HIPS | Madeline White

        My passion for public health and the individuals within the AIDS community inspired me to apply as a volunteer to HIPS, a center that provides free services to marginalized individuals. I understood that HIPS was a health center of sorts, and I envisioned that I would be working to assist those in need, but I did not imagine just how unbelievable my time at this site would be.  

        Newly located on H Street, HIPS is small non-profit center, working to service the community of drug users and sex workers within the D.C. area. On location, they offer weekly hot meals and free clothing, as well as advocacy and counseling for their clients. The entrance of the building has been converted into a safe-space, community hangout, offering use of computers and a place to rest.

        My workplace is in the level upstairs, where I provide research assistance to the business development department. Over the semester, my main focus has been to build partnerships within the community. Because HIPS is new to H Street, most local businesses and organizations are not familiar with their work. My job is to communicate the mission of HIPS, by drafting letters, flyers, and emails to the owners of these local businesses, in hopes of gaining their support and donation.

        Although I do not interact with the clients of HIPS one-on-one, just being present in the HIPS center has allowed me to understand a culture and community much different than my own. As an outsider to this group, I have had to push the boundaries of my own comfort. Coming from Northwest Tenleytown to Northeast H Street shocks me every time, as I enter a neighborhood that is less fortunate than my own. Many of the individuals who visit HIPS are using it as their last and only resort, as they do not have access to quality health care or education in this part of the city. While HIPS offers quality service to the best of their ability, the organization is functioning off of donation and mostly voluntary efforts, making it difficult for them to provide assistance to all members of this low-income population.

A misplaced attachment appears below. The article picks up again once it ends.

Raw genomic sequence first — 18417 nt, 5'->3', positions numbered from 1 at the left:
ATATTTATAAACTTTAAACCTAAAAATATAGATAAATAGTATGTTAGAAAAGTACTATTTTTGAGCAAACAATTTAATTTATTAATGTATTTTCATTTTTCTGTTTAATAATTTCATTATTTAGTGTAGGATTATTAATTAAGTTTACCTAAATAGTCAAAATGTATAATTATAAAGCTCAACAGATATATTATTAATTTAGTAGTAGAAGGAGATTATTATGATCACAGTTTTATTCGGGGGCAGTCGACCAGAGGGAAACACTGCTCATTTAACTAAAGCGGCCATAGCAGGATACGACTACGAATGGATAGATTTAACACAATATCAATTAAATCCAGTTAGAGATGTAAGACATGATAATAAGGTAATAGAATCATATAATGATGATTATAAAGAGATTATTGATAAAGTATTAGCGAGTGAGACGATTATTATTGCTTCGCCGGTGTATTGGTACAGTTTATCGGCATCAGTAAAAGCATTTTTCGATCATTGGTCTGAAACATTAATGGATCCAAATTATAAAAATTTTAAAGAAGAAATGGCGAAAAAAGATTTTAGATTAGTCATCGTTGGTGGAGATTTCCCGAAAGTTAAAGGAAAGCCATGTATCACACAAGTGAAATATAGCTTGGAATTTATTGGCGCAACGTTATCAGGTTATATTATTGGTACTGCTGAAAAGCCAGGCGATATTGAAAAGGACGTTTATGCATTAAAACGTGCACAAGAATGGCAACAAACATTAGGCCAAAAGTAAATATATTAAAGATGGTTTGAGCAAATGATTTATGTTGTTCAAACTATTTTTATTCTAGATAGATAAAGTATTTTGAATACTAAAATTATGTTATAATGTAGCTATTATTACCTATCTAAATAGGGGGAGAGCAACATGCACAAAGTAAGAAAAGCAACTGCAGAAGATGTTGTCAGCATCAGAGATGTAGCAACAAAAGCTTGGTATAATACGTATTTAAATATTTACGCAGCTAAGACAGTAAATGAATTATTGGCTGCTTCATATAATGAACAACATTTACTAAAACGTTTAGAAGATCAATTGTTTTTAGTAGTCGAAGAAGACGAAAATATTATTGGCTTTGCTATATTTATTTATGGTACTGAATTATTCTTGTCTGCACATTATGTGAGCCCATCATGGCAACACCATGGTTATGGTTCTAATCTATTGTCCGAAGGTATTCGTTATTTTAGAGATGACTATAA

In my public health class this semester, we discuss the health-wealth gradient, which explains the dramatically varying levels of wellbeing in different populations of the same city. This concept was only a theory to me until I began my work at HIPS. In the community of AU, we are blessed with generally healthy lives- it would be shocking to hear of cases of fatal illness or death. This well being is a privilege not granted to those in northeast, where cases of HIV/AIDS are common, and the life expectancy is almost 5 years lower. The correlation between health and wealth shows drastic differences in charts and graphs, but the inequality is truly visible when volunteering at a place like HIPS.

My impact at HIPS may not be large, but I know that I am contributing to a proactive effort to increase the wellbeing of usually marginalized communities. The work being done by HIPS targets not only the individuals suffering, but also the institutions in place that cause this health disparity, by challenging the laws that put sex workers and drug users in a compromised position. HIPS is making strides towards individual and community health promotion, and it is an effort I am grateful to be a part of.   


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